The last National Park site we visited on our September trip was Huffman Prairie Flying Field in Dayton, Ohio. Dayton Aviation Heritage National Historical Park has five sites: the Wright brothers’ printing office, the bicycle shop, Wright mansion, Paul Laurence Dunbar’s home, and Huffman Prairie Flying Field. Each site requires driving to reach it, and we only visited the printing office, the bicycle shop, and the museum when we were there a few years ago.
We stopped by Huffman Prairie Flying Field on our way home from Wisconsin. It wasn’t a long stop, and we had a very specific reason for going there, which I will explain tomorrow. But it was good to see the airport and learn a little more of the Wright brothers’ story. We were especially impressed by the museum. It told a brief history of the Wright brothers, but went into more detail about aviation technology and the Wright brothers flying school.
When the Wright brothers returned to Dayton, after their historic first flights at Kitty Hawk in 1903, they looked for a suitable flying field closer to home. Dayton banker, Torrence Huffman allowed the brothers to use his pasture, which was located eight miles northeast of Dayton, rent-free. Here in 1904 and 1905, the Wright brothers mastered the principles of controlled, powered flight and developed the world’s first practical airplane.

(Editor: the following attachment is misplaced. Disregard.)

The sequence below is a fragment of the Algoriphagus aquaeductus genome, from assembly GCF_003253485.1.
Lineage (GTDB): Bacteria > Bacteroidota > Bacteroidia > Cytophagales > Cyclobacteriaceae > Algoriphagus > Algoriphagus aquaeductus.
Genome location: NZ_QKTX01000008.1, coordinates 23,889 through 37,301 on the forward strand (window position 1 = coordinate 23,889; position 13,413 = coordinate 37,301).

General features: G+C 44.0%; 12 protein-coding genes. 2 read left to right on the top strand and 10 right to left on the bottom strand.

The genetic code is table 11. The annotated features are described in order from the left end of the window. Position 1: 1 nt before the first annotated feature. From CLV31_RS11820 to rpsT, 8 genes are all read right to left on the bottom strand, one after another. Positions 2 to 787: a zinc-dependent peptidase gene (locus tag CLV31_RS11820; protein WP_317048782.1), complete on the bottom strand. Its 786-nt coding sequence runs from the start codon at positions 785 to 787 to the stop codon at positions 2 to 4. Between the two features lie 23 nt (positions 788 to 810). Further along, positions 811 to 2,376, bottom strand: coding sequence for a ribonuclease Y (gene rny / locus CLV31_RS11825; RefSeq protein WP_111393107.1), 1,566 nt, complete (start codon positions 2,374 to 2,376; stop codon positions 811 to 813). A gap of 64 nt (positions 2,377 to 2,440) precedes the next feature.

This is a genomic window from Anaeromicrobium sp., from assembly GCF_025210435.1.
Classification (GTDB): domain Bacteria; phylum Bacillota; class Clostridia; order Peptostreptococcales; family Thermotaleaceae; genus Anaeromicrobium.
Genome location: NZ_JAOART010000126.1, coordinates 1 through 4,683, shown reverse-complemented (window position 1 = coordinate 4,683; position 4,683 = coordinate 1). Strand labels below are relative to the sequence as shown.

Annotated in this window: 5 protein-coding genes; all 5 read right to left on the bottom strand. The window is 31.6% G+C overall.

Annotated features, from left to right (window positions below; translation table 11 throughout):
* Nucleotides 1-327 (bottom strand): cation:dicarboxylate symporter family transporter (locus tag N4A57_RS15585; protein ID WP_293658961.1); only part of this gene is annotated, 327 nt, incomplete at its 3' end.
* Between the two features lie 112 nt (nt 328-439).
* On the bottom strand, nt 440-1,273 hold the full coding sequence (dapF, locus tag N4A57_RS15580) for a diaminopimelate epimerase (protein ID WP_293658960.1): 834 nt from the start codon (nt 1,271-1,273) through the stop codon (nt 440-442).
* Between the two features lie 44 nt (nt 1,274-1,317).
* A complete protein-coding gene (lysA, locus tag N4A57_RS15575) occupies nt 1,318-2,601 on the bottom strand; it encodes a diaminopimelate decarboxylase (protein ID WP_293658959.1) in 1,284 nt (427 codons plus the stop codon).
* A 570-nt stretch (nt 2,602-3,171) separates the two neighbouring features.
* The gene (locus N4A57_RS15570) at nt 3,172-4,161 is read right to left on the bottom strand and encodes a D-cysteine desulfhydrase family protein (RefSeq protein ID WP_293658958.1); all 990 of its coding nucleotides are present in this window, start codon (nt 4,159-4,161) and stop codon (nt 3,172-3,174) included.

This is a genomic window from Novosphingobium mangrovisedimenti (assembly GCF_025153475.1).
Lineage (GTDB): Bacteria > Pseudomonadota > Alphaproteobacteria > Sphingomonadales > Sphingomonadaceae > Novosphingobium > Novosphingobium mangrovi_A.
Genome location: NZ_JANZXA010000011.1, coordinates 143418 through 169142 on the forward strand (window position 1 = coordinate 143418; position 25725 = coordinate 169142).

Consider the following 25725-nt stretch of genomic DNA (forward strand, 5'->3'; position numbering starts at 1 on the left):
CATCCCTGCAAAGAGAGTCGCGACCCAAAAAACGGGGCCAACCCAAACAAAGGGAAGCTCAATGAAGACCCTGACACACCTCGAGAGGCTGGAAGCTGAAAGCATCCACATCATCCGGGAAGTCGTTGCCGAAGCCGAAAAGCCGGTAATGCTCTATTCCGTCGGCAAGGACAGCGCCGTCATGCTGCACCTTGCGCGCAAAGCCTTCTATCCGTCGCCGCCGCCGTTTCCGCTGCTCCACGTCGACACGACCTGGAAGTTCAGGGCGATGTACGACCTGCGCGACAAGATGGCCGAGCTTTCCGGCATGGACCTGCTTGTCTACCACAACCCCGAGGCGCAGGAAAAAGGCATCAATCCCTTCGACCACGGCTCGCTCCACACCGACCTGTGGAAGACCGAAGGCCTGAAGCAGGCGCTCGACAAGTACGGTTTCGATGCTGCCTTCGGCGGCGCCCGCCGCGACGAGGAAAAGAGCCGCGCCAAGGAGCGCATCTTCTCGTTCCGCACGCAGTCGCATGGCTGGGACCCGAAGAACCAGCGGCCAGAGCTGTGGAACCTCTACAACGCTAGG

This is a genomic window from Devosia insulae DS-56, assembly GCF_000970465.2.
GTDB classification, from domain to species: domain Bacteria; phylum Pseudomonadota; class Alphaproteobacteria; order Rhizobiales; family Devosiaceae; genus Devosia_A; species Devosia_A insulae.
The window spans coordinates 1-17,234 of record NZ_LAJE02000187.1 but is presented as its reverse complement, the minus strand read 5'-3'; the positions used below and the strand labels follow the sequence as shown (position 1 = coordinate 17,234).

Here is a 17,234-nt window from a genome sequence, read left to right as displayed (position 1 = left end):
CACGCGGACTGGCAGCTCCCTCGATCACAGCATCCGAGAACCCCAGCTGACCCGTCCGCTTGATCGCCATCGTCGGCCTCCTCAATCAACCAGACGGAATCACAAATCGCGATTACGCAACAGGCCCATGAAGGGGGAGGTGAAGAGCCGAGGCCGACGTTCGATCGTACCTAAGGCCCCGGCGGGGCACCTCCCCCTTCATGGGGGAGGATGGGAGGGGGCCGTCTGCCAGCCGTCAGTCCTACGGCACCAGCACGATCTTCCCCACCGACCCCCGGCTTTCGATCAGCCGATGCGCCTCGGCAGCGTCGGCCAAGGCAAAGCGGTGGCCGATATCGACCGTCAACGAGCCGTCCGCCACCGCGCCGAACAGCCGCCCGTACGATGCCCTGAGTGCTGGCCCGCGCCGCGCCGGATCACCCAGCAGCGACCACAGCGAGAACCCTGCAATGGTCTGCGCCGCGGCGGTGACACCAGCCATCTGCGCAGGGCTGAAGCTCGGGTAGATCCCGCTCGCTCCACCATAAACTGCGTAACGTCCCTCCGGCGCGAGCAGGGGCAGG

In 1904, the brothers made 105 flights, totaling 49 minutes in the air with their 1904 Wright Flyer II. With this flying machine, they made the first turn and the first circle in the air. They also employed a starting derrick for the first time and Wilbur set a new distance record.
In 1905, the brothers developed the Wright Flyer III. This flying machine, which evolved throughout 1905, could bank, turn circles, and make figure-eights. On October 5, 1905, Wilbur piloted the plane for a world record of over 24 miles in 39 minutes. About two weeks later, the brothers ended their experiments for 1905 feeling that they now had a practical airplane that they could market.
The Wright brothers returned to Huffman Prairie Flying Field in 1910. The field was used as a testing ground and home to their exhibition team. They also ran their flying school at the field. The Wright brothers required each person who bought one of their airplanes to attend flying school. Others who wanted to fly also attended the school which was held at Huffman Prairie Flying Field. One pilot-in-training wrote about the undertaker who would watch flying practice every day. In addition, the field was used to test additional innovations the Wrights added to their airplanes.
The Wright Company ceased use of the flying field in 1916. Today, Huffman Prairie Flying Field is located on Wright-Patterson Air Force Base. It was designated a National Historic Landmark in 1990.
While we were at the Flying Field, we saw the memorial to the Wright brothers and the other pilots who flew at the field. We also admired the panoramic view at the overlook of the field and Wright-Patterson Air Force Base. It was an interesting visit and a good place to end our National Park visits for 2022.